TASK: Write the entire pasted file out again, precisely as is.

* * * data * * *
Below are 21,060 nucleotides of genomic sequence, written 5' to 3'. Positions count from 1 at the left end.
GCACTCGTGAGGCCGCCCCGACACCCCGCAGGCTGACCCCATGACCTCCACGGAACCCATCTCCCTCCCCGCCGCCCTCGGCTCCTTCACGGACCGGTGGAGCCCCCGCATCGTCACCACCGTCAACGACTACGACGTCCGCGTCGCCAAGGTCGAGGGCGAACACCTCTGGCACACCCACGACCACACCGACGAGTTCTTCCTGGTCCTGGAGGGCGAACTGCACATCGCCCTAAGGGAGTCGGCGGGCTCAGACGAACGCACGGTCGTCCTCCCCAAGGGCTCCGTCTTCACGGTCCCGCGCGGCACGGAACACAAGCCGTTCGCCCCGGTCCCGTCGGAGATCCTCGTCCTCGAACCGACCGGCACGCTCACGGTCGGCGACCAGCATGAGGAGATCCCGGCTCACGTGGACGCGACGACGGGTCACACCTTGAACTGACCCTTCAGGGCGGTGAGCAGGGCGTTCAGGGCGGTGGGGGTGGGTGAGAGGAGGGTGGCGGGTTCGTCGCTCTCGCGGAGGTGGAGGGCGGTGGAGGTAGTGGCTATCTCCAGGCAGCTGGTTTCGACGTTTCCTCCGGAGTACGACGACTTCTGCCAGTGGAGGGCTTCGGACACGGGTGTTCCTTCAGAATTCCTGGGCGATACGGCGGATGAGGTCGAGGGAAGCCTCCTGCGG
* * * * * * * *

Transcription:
Below are 21,060 nucleotides of genomic sequence, written 5' to 3'. Positions count from 1 at the left end.
GCACTCGTGAGGCCGCCCCGACACCCCGCAGGCTGACCCCATGACCTCCACGGAACCCATCTCCCTCCCCGCCGCCCTCGGCTCCTTCACGGACCGGTGGAGCCCCCGCATCGTCACCACCGTCAACGACTACGACGTCCGCGTCGCCAAGGTCGAGGGCGAACACCTCTGGCACACCCACGACCACACCGACGAGTTCTTCCTGGTCCTGGAGGGCGAACTGCACATCGCCCTAAGGGAGTCGGCGGGCTCAGACGAACGCACGGTCGTCCTCCCCAAGGGCTCCGTCTTCACGGTCCCGCGCGGCACGGAACACAAGCCGTTCGCCCCGGTCCCGTCGGAGATCCTCGTCCTCGAACCGACCGGCACGCTCACGGTCGGCGACCAGCATGAGGAGATCCCGGCTCACGTGGACGCGACGACGGGTCACACCTTGAACTGACCCTTCAGGGCGGTGAGCAGGGCGTTCAGGGCGGTGGGGGTGGGTGAGAGGAGGGTGGCGGGTTCGTCGCTCTCGCGGAGGTGGAGGGCGGTGGAGGTAGTGGCTATCTCCAGGCAGCTGGTTTCGACGTTTCCTCCGGAGTACGACGACTTCTGCCAGTGGAGGGCTTCGGACACGGGTGTTCCTTCAGAATTCCTGGGCGATACGGCGGATGAGGTCGAGGGAAGCCTCCTGCGG